Tapping the benefits of moringa farming

[Jennipher Wachie, Standard]

In the heart of the sun-baked Makueni County, where the earth breathes warmth all year round, stands a grove of emerald sentinels – the moringa trees. 

Here, Gilbert Mutuku labours in the heat of the day, optimistic about finding a market for the highly sought-after moringa tree products. In Kenya, the potential of moringa is yet to be fully tapped. Moringa is native to India and is mainly used as food and medicine. Often described as a wonder tree, the fast-growing, drought-resistant plant can grow to a height of 12 meters at the maturity stage and has a lifespan of over 20 years.  According to botanical experts, moringa leaves are rich in nutrients and can be used fresh or dried for teas, salads, or cooking. Seeds can be pressed for oil. Pods are edible and can be cooked like green beans.  Cultivating moringa trees can be a rewarding endeavour as they are known for their nutritional value and various uses. Here is a general guide on how to farm moringa trees.  Moringa trees prefer warm temperatures and are sensitive to frost. They thrive in tropical and subtropical climates. Ideally, the temperature should be between 25°C to 35°C. However, moringa can tolerate a broad range of temperatures.  Moringa trees are sun-loving plants and require plenty of sunlight for optimal growth. They should receive at least six hours of direct sunlight daily.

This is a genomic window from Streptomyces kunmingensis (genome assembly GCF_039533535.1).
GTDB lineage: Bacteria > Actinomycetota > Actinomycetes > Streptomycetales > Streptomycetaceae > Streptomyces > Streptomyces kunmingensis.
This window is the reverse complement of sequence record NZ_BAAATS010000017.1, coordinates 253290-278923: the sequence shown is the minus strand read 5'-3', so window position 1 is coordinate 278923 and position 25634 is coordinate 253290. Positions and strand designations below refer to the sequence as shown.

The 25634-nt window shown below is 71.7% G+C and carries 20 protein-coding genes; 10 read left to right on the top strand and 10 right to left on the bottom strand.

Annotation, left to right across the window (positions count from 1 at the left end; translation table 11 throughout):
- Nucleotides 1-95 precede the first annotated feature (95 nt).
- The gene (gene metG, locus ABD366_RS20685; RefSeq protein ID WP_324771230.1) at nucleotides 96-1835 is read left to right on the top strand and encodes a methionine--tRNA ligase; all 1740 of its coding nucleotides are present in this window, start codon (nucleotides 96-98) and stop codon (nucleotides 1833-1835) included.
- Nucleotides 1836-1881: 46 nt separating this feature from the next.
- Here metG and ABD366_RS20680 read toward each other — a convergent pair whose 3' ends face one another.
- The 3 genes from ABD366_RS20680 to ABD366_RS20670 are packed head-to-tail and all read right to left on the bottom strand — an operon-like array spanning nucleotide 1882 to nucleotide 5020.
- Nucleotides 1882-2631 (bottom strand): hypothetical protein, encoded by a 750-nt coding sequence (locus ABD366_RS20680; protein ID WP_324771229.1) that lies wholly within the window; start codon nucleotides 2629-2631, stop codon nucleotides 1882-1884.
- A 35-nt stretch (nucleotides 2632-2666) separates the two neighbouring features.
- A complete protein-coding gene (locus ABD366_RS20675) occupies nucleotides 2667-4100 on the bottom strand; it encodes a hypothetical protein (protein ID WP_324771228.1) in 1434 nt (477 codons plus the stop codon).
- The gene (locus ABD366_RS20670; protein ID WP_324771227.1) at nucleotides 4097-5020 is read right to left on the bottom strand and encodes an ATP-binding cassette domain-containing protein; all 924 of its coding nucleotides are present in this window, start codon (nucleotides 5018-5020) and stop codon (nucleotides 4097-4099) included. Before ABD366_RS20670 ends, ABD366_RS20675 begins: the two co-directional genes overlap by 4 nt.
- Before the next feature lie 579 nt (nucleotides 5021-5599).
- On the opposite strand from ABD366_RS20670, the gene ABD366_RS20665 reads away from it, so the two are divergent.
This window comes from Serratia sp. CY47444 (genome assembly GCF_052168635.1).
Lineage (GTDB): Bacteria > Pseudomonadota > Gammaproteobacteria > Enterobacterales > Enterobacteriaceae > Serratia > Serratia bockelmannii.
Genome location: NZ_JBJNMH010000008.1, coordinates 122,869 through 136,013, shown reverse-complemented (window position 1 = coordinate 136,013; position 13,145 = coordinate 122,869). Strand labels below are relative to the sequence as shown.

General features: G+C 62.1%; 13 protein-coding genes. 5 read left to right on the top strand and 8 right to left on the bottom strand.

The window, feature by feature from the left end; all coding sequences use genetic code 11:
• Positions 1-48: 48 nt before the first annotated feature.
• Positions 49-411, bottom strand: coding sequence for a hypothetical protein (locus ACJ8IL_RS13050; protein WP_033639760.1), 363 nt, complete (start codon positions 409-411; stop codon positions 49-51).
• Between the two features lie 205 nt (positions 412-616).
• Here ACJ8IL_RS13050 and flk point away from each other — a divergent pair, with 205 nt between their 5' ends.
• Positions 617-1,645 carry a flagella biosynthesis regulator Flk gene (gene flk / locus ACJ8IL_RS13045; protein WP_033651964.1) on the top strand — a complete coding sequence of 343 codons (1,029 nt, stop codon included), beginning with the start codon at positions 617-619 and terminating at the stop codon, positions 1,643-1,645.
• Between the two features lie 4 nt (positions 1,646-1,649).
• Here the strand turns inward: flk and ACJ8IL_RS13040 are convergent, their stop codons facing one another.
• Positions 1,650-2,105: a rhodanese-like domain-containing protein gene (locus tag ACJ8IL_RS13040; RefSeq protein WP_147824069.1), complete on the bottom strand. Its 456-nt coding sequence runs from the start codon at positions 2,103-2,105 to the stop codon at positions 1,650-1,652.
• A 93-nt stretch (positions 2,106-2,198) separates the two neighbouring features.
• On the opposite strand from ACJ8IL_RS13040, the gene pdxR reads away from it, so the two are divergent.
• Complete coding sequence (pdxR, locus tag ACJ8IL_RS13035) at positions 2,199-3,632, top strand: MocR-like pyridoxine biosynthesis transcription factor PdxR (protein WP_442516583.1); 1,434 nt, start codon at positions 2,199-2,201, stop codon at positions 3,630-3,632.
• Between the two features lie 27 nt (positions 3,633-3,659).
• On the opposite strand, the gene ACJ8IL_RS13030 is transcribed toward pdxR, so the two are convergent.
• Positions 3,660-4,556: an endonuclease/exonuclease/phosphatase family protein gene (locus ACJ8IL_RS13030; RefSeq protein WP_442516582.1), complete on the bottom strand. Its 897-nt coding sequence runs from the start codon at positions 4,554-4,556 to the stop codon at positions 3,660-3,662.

Moringa trees are adaptable to various soil types, but they thrive in well-drained soils. The ideal pH range is 6.3-7.0, but moringa can tolerate a wider pH range. 

“I would advise beginners to work with the Kenya Forest Services to provide extension services and the Kenya Forest Research Institute (KEFRI) for seeds and seedlings,” says Mutuku.  Moringa seeds sell at an average of Sh1,500 per kilo from KEFRI. The seeds should be soaked in water for a period of 24 hours to soften the husks and once sowed they germinate in five to 10 days.  Seedlings can be transplanted once grown to a height of one foot. In several private nurseries, seedlings cost between Sh50 and Sh100, depending on the age of the tree.  “You can establish your nursery and sell seedlings as well to make extra cash,” says Mutuku.

Plant seeds or seedlings at least three feet apart to allow for proper growth. Provide regular watering to establish young trees. Once established, moringa is drought-tolerant. Ensure proper drainage to prevent waterlogging, which can lead to root rot.  Incorporate well-rotted organic matter into the soil before planting.  “Moringa trees are not heavy feeders, but you can use a balanced fertiliser during the growing season,” notes Mutuku.  Regular pruning can encourage bushier growth and more leaf production. Pinch off the terminal bud to encourage lateral branching. 

Moringa trees are relatively resistant to pests and diseases, but they are not immune. Regular monitoring and the use of natural pest control methods, such as neem oil, can help manage potential issues. Keep an eye out for pests like aphids and caterpillars. Moringa trees are relatively resistant to diseases, but good hygiene practices are essential. Moringa leaves are typically ready for harvest within three to six months after planting. Demand for moringa products, especially moringa powder has increased due to its famed nutritional and medicinal value. A 50-gramme tin of the powder retails at Sh150. 

Want to get latest farming tips and videos?
Join Us